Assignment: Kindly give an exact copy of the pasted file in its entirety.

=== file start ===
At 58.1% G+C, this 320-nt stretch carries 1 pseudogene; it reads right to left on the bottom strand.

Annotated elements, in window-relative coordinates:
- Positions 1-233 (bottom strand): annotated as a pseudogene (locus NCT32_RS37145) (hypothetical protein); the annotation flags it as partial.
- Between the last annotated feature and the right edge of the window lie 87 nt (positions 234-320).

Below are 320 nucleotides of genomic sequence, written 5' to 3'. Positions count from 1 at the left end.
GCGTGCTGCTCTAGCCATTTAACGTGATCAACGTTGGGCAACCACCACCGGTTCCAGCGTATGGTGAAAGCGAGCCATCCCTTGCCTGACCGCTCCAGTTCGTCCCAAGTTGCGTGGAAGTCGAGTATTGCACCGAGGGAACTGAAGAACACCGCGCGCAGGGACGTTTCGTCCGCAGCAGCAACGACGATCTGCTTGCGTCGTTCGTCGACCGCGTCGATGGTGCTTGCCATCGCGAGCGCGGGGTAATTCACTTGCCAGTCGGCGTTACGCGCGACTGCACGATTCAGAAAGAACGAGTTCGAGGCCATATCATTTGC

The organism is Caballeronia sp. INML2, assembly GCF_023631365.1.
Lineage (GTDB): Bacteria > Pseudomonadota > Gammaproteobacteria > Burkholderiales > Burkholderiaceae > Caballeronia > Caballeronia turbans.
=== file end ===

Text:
At 58.1% G+C, this 320-nt stretch carries 1 pseudogene; it reads right to left on the bottom strand.

Annotated elements, in window-relative coordinates:
- Positions 1-233 (bottom strand): annotated as a pseudogene (locus NCT32_RS37145) (hypothetical protein); the annotation flags it as partial.
- Between the last annotated feature and the right edge of the window lie 87 nt (positions 234-320).

Below are 320 nucleotides of genomic sequence, written 5' to 3'. Positions count from 1 at the left end.
GCGTGCTGCTCTAGCCATTTAACGTGATCAACGTTGGGCAACCACCACCGGTTCCAGCGTATGGTGAAAGCGAGCCATCCCTTGCCTGACCGCTCCAGTTCGTCCCAAGTTGCGTGGAAGTCGAGTATTGCACCGAGGGAACTGAAGAACACCGCGCGCAGGGACGTTTCGTCCGCAGCAGCAACGACGATCTGCTTGCGTCGTTCGTCGACCGCGTCGATGGTGCTTGCCATCGCGAGCGCGGGGTAATTCACTTGCCAGTCGGCGTTACGCGCGACTGCACGATTCAGAAAGAACGAGTTCGAGGCCATATCATTTGC

The organism is Caballeronia sp. INML2, assembly GCF_023631365.1.
Lineage (GTDB): Bacteria > Pseudomonadota > Gammaproteobacteria > Burkholderiales > Burkholderiaceae > Caballeronia > Caballeronia turbans.